Ouachita Baptist University’s Dr. Ben Utter, assistant professor of English, represented Ouachita faculty at the Network for Vocation in Undergraduate Education’s (NetVUE) “Teaching Vocational Exploration” seminar held this summer in Chicago. Utter was one of 22 faculty members from around the country selected to attend.
An initiative of the Council of Independent Colleges (CIC), NetVUE is a nationwide network of colleges and universities that seeks to catalyze the intellectual and theological exploration of vocation among undergraduate students. NetVUE’s weeklong seminar this summer gathered faculty representing various faiths and academic disciplines – including business, chemistry, physics, psychology and theology – to discuss parallels between the pursuits of an education as well as a vocation.
“The seminar’s purpose was to help professors understand and embrace the language and concepts of vocation, or calling, in order to help students answer the ‘What on earth should I do with my life?’ question, or perhaps to help them ask it,” Utter said.
After completing an intensive application process and essay detailing their teaching philosophies, faculty accepted to attend the seminar were assigned reading material relating to vocation and higher education and asked to provide written responses prior to their arrival. Their analyses were then shared with other seminar participants.
“Perhaps the most stirring part of the seminar was its emphasis on the ways in which vocation must be grounded in friendship, which, after all, calls us out of ourselves,” Utter said. “Discerning and answering a calling requires a community of friends to walk beside us, to offer us, in the words of one speaker, ‘an itinerary of hope.’”
As a Christ-centered learning community, Ouachita joined the CIC in 2018. Soon after, Dr. Amy Sonheim, professor of English at Ouachita, applied for and secured a NetVUE professional development grant for the university. As a result, Ouachita faculty and staff conducted a year-long study of vocation during the 2018-2019 school year to discuss in depth the university’s mission statement – to prepare individuals for “lives of meaningful work.”
“It turns out that what Ben discovered in Chicago with faculty from around the country paralleled some of our key on-campus discoveries about vocation,” Sonheim said. “At Ouachita, faculty and staff believe that a person discovers her vocation relationally, living and working in community. Our faculty and staff said that in order to know what God wants us to do in the future, we say ‘yes’ to Him in the present, with even the smallest of tasks, such as completing homework.”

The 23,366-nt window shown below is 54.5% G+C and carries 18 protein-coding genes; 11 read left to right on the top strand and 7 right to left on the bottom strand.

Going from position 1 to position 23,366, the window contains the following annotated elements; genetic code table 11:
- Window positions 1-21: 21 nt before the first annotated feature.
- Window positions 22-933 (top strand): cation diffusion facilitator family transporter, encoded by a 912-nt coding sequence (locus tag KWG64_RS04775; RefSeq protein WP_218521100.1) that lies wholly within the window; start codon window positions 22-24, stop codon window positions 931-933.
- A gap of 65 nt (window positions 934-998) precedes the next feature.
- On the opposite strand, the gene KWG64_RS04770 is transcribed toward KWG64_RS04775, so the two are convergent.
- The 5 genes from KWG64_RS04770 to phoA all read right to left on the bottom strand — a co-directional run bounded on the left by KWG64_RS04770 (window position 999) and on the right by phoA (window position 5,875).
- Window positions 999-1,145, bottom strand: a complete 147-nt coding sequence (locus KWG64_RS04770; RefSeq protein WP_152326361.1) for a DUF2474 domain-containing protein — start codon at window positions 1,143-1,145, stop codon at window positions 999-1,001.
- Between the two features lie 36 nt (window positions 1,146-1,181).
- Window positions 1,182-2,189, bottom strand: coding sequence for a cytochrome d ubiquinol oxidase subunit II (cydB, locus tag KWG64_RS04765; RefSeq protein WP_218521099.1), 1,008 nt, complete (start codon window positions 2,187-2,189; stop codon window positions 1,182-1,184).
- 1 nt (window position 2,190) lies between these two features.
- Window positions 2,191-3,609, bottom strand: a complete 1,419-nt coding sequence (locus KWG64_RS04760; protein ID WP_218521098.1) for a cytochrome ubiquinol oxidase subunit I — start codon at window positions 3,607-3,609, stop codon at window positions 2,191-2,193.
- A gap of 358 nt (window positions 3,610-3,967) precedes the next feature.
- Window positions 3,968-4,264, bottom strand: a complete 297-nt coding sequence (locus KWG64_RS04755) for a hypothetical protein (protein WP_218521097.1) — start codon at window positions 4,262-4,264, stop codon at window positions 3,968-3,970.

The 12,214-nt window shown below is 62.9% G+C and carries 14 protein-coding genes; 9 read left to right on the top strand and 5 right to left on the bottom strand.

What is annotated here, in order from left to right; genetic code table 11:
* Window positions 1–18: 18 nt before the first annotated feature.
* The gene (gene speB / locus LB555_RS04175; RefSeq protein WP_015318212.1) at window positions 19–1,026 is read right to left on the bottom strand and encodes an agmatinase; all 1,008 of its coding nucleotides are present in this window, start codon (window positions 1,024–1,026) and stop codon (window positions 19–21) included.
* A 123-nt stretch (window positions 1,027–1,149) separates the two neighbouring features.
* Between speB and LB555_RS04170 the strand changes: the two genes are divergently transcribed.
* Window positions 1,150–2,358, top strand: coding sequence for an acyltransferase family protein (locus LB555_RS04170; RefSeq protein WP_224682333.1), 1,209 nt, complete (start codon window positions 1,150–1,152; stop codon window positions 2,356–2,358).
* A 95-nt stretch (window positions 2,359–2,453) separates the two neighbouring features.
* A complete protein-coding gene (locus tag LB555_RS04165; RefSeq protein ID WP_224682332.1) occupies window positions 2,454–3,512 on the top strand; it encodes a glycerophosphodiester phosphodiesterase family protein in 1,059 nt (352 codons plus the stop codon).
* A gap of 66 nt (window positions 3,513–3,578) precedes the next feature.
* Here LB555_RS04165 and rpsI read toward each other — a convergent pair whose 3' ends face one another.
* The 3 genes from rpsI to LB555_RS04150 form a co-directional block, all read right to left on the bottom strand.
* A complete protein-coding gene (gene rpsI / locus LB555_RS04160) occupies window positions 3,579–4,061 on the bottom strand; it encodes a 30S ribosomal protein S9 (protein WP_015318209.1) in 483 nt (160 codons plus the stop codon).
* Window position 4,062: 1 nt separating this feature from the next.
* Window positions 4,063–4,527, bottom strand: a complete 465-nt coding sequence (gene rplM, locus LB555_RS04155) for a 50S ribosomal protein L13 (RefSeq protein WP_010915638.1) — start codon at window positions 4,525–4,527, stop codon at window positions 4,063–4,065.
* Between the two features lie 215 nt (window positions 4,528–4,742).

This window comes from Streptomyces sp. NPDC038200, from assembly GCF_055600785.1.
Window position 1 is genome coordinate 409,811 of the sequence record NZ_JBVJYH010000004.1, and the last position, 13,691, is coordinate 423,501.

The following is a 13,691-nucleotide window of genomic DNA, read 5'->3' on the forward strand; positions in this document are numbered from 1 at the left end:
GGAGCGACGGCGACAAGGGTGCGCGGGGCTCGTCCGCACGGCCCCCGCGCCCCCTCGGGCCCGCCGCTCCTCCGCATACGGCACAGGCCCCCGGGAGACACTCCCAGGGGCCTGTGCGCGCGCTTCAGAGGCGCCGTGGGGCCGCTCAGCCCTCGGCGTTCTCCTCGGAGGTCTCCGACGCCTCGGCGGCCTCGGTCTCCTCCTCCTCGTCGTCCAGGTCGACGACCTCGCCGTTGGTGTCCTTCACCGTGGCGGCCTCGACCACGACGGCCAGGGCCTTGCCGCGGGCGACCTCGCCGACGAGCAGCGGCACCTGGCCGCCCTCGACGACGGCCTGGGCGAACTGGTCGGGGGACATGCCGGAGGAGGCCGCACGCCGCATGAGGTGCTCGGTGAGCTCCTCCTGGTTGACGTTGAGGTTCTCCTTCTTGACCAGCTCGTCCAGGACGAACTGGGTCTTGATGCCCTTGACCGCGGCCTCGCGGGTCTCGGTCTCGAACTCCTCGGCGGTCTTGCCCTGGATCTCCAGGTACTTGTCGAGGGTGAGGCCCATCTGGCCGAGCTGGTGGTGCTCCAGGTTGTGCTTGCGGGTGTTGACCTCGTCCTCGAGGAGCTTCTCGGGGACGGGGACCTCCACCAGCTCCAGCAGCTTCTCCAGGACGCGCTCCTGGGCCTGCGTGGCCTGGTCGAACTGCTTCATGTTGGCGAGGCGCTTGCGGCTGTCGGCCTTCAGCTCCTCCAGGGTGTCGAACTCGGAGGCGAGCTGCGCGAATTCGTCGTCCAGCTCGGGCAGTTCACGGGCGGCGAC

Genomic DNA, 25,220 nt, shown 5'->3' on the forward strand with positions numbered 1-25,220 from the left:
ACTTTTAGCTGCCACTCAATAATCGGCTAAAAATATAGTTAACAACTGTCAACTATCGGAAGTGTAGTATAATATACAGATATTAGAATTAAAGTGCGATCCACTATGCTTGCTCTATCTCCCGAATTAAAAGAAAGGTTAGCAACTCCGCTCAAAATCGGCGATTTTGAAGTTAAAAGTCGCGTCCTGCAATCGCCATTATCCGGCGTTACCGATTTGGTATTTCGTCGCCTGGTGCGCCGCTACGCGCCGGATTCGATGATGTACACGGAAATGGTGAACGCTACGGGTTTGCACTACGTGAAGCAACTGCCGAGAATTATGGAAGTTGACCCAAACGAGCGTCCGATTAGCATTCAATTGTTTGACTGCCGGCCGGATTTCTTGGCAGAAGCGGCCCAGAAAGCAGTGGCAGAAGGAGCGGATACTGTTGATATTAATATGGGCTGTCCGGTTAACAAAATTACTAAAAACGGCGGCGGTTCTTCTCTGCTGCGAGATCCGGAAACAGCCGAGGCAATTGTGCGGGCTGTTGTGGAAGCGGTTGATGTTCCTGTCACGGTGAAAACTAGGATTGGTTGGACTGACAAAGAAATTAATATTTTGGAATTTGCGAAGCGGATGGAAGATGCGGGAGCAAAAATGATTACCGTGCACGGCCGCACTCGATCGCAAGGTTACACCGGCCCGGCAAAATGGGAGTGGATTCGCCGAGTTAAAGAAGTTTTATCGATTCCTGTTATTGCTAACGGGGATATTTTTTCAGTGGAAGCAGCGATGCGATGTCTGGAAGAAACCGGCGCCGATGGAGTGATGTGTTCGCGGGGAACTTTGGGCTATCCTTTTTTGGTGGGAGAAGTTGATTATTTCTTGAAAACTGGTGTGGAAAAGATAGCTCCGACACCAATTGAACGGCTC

In continuing the study of vocation, Sonheim said Ouachita faculty concluded that their students “felt confused on how to link academic work to work after graduation.”
“The faculty and staff discovered that before we could talk about integrating faith and work after college, we needed to persuade ourselves of the spiritual and intrinsic value of our academic work during college,” she added.
When NetVUE announced a highly competitive summer seminar that focused on linking academic study with God’s calling, Sonheim nominated Utter.
“Energetic and generous, Ben had been actively participating in the book discussions on vocation all along,” Sonheim said. “Ben being chosen for this prestigious seminar was quite an honor for Ouachita, as we were the proverbial new kid in the class. I knew that Ben’s listening and communicating skills would serve his colleagues well.”
“I returned home from the seminar determined to help my students see their vocation (which can include but is by no means limited to job or career) as something vital, something life-giving,” Utter said. “This experience has helped deepen my conviction that to be an effective professor means not just teaching my subject competently, but also bearing witness to my students’ lives, dedicating myself to their good and taking joy in their flourishing.”
Dr. Utter is a 2002 English and political science Ouachita graduate. He earned his master’s degree in English from Wake Forest University in 2008 and completed his Ph.D. in English from the University of Minnesota in 2016, with a concentration in medieval studies. His current projects include co-editing a forthcoming issue of the journal Review & Expositor on the topic, “Baptists, Bullets, and the Bible.”
To hear more about Dr. Utter’s discoveries about vocation, interested individuals – both on- and off-campus– are invited to attend his presentation for Ouachita’s Faculty Colloquium on Wednesday, Oct. 30, at 12 noon in Walker Conference Center, Room C.
For more information about Dr. Utter’s colloquium or Ouachita’s NetVUE grant and study of lives of meaningful work, contact Dr. Amy Sonheim at firstname.lastname@example.org or (870) 245-5552.
By Rachel Moreno
August 20, 2019